Its always good practice (and fun!) to take a look back and reread what we’ve written about during the life of our little blog. We recently revisited a post from August 2013 titled “A Snapshot of Specialty Coffee Packaging” (click here to read.)

The post focused on coffee packaging — where we’ve been, where we are presently, and where we predicted we were going. While it was good to revisit the whole post, we’d like to focus on that last bit — the part where we predicted where we felt the specialty coffee packaging was moving towards. Below is the actual snippet from our post:

“We believe the future of specialty coffee packaging will move away from the simple, clean, industrial look for a more expressive style that really shows the personality of the brand. We think customers don’t need to see another kraft bag to denote quality and an expressive bag will also do a better job telling the story, something that is resonating more and more with shoppers nowadays .”

The reason we revisited this post is because we’re seeing a lot of examples of the very thing we were predicting (which is very exciting) which means we might know a little bit about what we do!

Two great examples of what we predicted coming to life are Starbucks special Tribute Blend packaging and Brewklyn Grind Coffee Roasters rebrand and packaging. Both hit home the thought we put forth about “moving away from clean, simple industrial look” and move towards “a more expressive style.” We even had conversations about how cool coffee packaging would be with fine art prints on the label- something Brewklyn pulled of nicely. 

Image via The Dieline

Image via The Dieline

Starbucks Tribute Blend

As you can see in the Starbucks packaging they are getting really conceptual with this design. Take a look at that bag. It’s just designs and elements with this beautiful painterly circle as the focal point. The asymmetrical design is very eye catching and grabs your attention on shelf. There’s no denying the contents are something special and unique.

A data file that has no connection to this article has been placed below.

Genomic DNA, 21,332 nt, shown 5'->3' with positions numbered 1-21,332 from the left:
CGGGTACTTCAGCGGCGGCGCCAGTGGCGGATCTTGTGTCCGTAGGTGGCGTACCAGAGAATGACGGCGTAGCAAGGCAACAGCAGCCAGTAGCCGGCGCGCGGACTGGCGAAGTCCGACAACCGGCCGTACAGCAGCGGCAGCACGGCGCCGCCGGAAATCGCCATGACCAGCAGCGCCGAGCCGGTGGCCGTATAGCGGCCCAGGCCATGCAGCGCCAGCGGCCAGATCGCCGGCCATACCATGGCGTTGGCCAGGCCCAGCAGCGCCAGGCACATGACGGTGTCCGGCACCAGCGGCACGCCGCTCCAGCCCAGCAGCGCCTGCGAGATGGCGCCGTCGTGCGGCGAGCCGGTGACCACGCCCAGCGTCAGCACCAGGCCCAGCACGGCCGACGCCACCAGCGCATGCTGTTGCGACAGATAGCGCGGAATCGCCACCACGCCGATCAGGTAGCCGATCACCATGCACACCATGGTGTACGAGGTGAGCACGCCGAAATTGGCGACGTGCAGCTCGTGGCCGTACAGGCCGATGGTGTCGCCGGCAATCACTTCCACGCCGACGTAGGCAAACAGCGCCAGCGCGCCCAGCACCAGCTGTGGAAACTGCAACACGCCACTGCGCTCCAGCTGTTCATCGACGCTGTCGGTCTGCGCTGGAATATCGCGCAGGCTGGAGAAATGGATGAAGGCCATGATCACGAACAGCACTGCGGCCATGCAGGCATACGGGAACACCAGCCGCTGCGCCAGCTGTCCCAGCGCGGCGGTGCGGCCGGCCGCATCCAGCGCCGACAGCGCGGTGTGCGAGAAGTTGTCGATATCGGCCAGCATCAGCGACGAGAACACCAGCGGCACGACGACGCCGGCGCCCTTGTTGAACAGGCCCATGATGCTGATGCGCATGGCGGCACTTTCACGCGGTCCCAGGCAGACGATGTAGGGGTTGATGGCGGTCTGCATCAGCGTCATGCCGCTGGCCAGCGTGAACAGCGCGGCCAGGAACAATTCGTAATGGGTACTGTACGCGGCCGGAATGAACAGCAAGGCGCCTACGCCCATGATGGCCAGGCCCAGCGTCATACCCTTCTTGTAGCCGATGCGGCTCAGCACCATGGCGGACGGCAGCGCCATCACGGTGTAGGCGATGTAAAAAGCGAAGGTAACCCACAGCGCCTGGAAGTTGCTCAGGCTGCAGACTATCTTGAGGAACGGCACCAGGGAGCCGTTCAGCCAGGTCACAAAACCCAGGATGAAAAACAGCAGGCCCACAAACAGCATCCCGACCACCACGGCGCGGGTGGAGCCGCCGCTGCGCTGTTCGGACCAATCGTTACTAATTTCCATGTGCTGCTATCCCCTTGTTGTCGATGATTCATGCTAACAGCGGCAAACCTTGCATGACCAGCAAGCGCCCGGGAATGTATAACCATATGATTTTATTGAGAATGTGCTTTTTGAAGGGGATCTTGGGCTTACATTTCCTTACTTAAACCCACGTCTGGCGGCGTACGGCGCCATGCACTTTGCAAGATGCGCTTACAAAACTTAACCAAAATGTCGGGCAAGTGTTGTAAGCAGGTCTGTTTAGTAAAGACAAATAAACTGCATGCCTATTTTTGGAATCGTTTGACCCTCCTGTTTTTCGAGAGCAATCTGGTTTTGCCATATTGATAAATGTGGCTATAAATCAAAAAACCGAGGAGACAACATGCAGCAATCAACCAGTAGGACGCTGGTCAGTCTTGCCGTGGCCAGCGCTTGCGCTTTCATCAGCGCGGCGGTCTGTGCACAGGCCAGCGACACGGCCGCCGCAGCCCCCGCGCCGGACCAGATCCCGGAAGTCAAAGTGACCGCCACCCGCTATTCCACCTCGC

Starbucks is no stranger to expressive packaging and is one of the few specialty coffee companies whose packaging moved away from the kraft coffee bag look long ago — but the Tribute Blend feels new and fresh. We feel like it really embodies the vision we laid out back in August.

Image via The Dieline

Image via The Dieline

Brewklyn Grind Coffee Roasters

Brewklyn Grind has really embraced expressive fine art for their new packaging and redesign. What’s really neat about Brewklyn Grind is they are collaborating with local Brooklyn artists to help create the art for their packaging. It’s not just some random digital design they’re using. We find this to truly embody “artisan” and take it to a whole new level. Why not make each bag a little work of art? Those who appreciate fine coffee are usually the same people who appreciate fine art. 


So there you have it. We’re very interested to see how this trend will play out in the coffee packaging landscape over the next year or so. Who knows- we might have to revisit this post!

#buttermilkinboston – Day 4

Thursday was our final day at HOW Live. We headed out to the airport later in the day so we  were able to catch a few good sessions as well as visit some neat stores.

Dana Tanamachi-Williams' beautifully designed packaging for Wiliams Sonoma

Dana Tanamachi-Williams’ beautifully designed packaging for Wiliams Sonoma

The first session of the day was by Dana Tanamachi-Williams, the famed chalkboard lettering artist. We were really looking forward to her session- we just knew it’d be amazing. She basically ran down her whole career from the early days of lettering her friends parties in their apartments to working with Oprah on her magazine and events. Dana is beyond inspiring and her story of where she’s been was so interesting. Her biggest takeaway for me was her question: “Who’s flourishing because you’re successful” Which we think is a great thing to keep in mind in a partnership business. We hope to both succeed and flourish and pass that back and forth, and then extend that out to our clients. Dana was beyond humble during her talk, making us fall in love with her all over again.

After Dana’s session we headed to the Dieline Conference to see Christopher Durham’s talk on innovative private brands. He poses interesting points that make us question our perception of what a private brand is. He pulled some of the highlight brands from his book and talked about what made them unique. We were proud that he even singled out a couple of our projects to discuss.